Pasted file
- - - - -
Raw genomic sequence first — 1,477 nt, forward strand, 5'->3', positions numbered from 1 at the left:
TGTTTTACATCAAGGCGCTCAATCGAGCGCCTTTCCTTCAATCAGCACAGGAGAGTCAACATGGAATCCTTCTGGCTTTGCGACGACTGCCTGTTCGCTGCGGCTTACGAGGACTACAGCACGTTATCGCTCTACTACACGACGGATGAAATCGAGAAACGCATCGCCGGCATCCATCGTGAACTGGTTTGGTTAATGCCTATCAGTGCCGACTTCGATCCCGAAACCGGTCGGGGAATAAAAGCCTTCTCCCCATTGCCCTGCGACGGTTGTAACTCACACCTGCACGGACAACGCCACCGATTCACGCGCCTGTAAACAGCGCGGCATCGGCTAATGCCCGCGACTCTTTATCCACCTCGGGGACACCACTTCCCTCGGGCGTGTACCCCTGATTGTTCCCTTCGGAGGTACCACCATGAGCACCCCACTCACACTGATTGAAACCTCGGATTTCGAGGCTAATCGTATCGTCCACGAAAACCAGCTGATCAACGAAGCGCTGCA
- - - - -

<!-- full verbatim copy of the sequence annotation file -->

Raw genomic sequence first — 1,477 nt, forward strand, 5'->3', positions numbered from 1 at the left:
TGTTTTACATCAAGGCGCTCAATCGAGCGCCTTTCCTTCAATCAGCACAGGAGAGTCAACATGGAATCCTTCTGGCTTTGCGACGACTGCCTGTTCGCTGCGGCTTACGAGGACTACAGCACGTTATCGCTCTACTACACGACGGATGAAATCGAGAAACGCATCGCCGGCATCCATCGTGAACTGGTTTGGTTAATGCCTATCAGTGCCGACTTCGATCCCGAAACCGGTCGGGGAATAAAAGCCTTCTCCCCATTGCCCTGCGACGGTTGTAACTCACACCTGCACGGACAACGCCACCGATTCACGCGCCTGTAAACAGCGCGGCATCGGCTAATGCCCGCGACTCTTTATCCACCTCGGGGACACCACTTCCCTCGGGCGTGTACCCCTGATTGTTCCCTTCGGAGGTACCACCATGAGCACCCCACTCACACTGATTGAAACCTCGGATTTCGAGGCTAATCGTATCGTCCACGAAAACCAGCTGATCAACGAAGCGCTGCA